The Ohio General Assembly is considering a revision to Ohio private lien law to make it clearer when projects start and end and enable title to be clear on lien rights. Under 1311.04, a Notice of Commencement (NOC) is to be recorded before a project commences and remains in place for six years (1311.04(S)). That long time period made it more difficult for buyers and lenders, who purchased or refinanced property less than six years following the recording of an NOC, from knowing the impact of the NOC.
Proposed revisions to 1311.04 will:
- Add to the NOC a “default” statement that it remains pending for three years (and not six)
- Permit the NOC time statement to be modified, shorter or longer depending on the anticipated length of the project
- Permit the owner to record an affidavit at the conclusion of the project, noting the project is over and notice of commencement is terminated
These potential changes will permit a title company to record a project-ending affidavit and require that the chain of title shows the Notice of Commencement is terminated. It will provide certainty where before there was a lingering issue, solved in different ways by different buyers, lenders, and title companies, and sometimes rejected by local recorders.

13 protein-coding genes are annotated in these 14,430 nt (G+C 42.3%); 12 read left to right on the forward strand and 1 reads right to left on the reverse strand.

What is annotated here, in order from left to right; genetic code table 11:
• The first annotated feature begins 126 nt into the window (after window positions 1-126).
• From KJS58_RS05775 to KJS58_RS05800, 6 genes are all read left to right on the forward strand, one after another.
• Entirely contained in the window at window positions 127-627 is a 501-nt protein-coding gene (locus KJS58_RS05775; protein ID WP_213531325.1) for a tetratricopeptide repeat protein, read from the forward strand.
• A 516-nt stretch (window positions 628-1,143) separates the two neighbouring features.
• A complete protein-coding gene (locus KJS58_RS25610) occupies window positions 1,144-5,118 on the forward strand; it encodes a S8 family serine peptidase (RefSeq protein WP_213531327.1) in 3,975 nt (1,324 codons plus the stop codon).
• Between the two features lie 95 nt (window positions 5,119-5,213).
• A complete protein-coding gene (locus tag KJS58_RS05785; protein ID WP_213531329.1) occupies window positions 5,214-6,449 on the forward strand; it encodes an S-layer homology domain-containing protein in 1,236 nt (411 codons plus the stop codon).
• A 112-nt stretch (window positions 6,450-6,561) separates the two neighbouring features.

There is, however, the potential for abuse if an Owner records the termination affidavit before all lien time frames have run, for example before 75 days from last work. In that instance, if the notice of commencement was terminated, under the existing statute lien claimants work would relate back to first visible work rather than the Notice of Commencement recording. Contractors would also need to consider filing amended NOCs to keep the project protected in the event the work remains active past the time frame stated in the original NOC.